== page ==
Lifetime allowance

Usually, the pensions lifetime allowance increases in line with that all-important CPI rate of inflation from the previous September. But for 2021/22 until April 2026, the lifetime allowance stays at £1,073,100.

This might not sound like a big deal for many people who may not ever get close to reaching this limit on the total amount of pension benefit that can be drawn from a pension pot, either as a lump sum or retirement income.

But potentially vast numbers of pension savers face being hit with a 55% tax charge if they withdraw anything above this limit as a lump sum over the next five years. If taken as income, a 25% tax charge awaits.

Those who have already started taking retirement income, and people who are in the final stages of their retirement savings strategy, need to be aware of this lifetime allowance and factor it into their planning.

The most you can save into your pension pot in 2021/22 – otherwise known as the annual pensions allowance – remains £40,000, although personal circumstances can mean the actual allowance is lower for a particular individual. You can contribute more by utlising any unused allowance from the previous three tax years.


ISAs remain tax-free up to an annual subscription value of £20,000, whether the income is from interest or investments.

Types of ISA include cash, stocks and shares, innovative finance ISAs, lifetime ISAs, and junior ISAs for under-18s.

You can opt to put all your savings in one type of ISA, or you could split them across several items.

Bear in mind, the lifetime ISA (£4,000) and junior ISA (£9,000), have maximum annual contribution limits and the help-to-buy ISA is closed to new applicants.


Inheritance tax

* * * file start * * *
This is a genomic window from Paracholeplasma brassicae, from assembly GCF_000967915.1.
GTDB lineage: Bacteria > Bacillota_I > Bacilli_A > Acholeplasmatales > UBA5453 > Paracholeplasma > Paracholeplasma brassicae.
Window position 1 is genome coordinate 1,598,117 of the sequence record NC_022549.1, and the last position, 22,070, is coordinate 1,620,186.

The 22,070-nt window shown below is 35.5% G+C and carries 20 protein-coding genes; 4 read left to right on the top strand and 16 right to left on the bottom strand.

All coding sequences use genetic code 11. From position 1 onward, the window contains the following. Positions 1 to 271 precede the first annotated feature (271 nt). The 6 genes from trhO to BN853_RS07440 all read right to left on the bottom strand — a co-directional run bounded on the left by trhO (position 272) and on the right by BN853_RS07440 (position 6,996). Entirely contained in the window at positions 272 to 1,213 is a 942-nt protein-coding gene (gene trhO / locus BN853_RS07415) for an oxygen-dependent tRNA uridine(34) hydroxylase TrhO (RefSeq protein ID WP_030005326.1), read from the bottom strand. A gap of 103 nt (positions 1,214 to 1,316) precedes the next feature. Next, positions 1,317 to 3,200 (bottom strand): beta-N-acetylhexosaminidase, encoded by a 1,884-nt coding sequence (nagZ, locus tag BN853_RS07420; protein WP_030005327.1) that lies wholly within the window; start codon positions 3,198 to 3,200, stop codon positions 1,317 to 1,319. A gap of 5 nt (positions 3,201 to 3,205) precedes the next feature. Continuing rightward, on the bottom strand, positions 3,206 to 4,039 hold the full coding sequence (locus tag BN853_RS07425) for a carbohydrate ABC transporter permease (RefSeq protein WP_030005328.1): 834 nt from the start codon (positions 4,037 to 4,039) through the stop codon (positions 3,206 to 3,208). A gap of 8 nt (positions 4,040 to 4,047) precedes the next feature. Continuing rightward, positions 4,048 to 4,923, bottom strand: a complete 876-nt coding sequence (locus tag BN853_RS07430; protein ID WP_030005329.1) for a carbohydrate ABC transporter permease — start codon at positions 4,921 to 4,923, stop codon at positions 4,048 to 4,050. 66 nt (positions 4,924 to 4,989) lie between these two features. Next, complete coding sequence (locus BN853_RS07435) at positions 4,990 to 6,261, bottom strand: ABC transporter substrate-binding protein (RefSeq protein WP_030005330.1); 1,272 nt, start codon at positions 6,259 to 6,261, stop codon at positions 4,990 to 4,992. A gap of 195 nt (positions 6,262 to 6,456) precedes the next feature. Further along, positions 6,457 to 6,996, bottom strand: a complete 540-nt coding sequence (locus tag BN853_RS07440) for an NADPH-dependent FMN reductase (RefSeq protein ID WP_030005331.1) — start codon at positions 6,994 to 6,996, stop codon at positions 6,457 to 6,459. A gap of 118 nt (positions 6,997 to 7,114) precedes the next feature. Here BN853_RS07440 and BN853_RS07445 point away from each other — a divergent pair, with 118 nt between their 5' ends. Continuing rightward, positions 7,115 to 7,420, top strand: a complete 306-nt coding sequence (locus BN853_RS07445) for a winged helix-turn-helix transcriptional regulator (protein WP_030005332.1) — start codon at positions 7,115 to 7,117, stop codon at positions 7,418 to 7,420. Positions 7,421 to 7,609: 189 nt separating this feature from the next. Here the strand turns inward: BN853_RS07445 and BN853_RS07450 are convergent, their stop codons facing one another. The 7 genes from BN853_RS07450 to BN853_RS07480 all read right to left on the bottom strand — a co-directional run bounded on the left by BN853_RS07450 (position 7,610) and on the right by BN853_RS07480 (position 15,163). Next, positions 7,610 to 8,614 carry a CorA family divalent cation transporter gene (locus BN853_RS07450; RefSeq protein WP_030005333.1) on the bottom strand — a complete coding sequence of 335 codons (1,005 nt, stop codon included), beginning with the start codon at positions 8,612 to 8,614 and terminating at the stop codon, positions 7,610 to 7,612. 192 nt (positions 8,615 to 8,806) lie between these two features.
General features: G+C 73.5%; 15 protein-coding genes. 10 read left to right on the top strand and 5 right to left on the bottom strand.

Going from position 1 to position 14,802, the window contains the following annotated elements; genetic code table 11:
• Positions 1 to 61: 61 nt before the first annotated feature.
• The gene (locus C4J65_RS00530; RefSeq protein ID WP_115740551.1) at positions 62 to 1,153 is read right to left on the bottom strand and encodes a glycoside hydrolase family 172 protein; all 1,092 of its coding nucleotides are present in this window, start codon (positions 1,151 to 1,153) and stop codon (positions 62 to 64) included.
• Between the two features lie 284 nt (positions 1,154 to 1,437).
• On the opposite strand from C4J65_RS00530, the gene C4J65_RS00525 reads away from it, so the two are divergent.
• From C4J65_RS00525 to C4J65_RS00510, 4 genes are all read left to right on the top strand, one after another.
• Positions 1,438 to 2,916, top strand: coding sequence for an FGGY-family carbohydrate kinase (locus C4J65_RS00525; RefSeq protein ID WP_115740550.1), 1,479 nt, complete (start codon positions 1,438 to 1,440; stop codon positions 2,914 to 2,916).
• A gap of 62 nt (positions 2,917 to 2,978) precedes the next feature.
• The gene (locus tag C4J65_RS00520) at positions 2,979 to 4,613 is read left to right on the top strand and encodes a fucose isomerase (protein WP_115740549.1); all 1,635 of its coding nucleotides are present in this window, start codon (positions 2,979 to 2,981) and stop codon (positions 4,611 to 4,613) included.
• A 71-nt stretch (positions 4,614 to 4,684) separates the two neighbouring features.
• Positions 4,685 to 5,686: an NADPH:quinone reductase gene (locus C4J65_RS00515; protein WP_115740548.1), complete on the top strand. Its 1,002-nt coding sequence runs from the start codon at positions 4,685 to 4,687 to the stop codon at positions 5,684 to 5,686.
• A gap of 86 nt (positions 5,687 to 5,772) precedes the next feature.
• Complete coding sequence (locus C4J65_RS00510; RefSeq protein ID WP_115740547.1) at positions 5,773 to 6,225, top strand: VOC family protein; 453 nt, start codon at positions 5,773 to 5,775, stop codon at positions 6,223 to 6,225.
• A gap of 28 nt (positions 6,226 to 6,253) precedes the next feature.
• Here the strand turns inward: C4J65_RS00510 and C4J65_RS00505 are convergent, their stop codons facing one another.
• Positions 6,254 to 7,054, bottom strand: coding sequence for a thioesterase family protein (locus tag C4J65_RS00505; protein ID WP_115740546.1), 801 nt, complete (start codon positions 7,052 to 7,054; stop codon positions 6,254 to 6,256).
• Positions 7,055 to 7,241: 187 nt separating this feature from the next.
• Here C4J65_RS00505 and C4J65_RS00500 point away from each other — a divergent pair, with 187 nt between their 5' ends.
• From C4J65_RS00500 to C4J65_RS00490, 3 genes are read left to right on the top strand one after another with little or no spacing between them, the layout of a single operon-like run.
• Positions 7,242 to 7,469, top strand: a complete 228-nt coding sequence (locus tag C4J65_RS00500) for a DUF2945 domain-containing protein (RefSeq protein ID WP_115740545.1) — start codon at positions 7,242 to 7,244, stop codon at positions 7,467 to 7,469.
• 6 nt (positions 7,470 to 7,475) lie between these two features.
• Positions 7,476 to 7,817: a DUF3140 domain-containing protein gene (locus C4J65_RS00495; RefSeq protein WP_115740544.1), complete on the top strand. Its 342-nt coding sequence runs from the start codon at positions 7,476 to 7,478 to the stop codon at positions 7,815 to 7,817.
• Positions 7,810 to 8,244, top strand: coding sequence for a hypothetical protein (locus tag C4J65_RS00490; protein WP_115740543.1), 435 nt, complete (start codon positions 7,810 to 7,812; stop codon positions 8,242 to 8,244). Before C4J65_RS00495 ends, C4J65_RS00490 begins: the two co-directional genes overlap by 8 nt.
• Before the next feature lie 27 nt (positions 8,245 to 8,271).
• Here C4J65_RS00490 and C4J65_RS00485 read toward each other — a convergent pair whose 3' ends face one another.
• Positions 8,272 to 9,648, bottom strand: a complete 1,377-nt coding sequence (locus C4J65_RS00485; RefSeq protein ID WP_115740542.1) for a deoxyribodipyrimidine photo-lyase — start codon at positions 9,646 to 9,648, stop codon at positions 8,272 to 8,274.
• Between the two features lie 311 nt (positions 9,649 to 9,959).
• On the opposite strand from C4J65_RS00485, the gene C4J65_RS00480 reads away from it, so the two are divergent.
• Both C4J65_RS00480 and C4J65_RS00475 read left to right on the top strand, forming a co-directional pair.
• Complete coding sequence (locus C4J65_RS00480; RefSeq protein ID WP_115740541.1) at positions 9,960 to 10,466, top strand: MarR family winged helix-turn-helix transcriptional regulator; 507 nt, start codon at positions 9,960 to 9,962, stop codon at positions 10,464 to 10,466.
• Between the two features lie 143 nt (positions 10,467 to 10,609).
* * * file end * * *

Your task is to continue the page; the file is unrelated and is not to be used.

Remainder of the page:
It’s very much as business as usual with inheritance tax in 2021/22.

Estates worth less than £325,000 will be tax-free, while the flat-rate of inheritance tax above this threshold remains at 40%.

The final increase to the residence nil-rate band took place in 2020/21, making it possible to protect a further £175,000 when passing on the family home to direct descendants, such as children or grandchildren.

Beyond 2020/21, future increases to the so-called family home allowance are due to be determined by the September CPI figure.

The inheritance tax thresholds, however, are to be maintained at their existing levels until April 2026.

The Treasury expects to net an extra £985m in inheritance tax receipts over the next five years as more estates become liable for the levy.

For married couples, providing the first person dies and leaves all of their assets to the spouse, it’s possible for the surviving spouse to double their nil-rate band to £650,000, rising to £1m when taking into account the residence nil-rate band.

Marriage allowance

If you earn less than your spouse or civil partner, you can continue to transfer £1,260 of your personal allowance to them in 2021/22 by using the marriage allowance.

The marriage allowance is only available if one spouse or civil partner earns less than the personal allowance, and the other is a basic-rate taxpayer.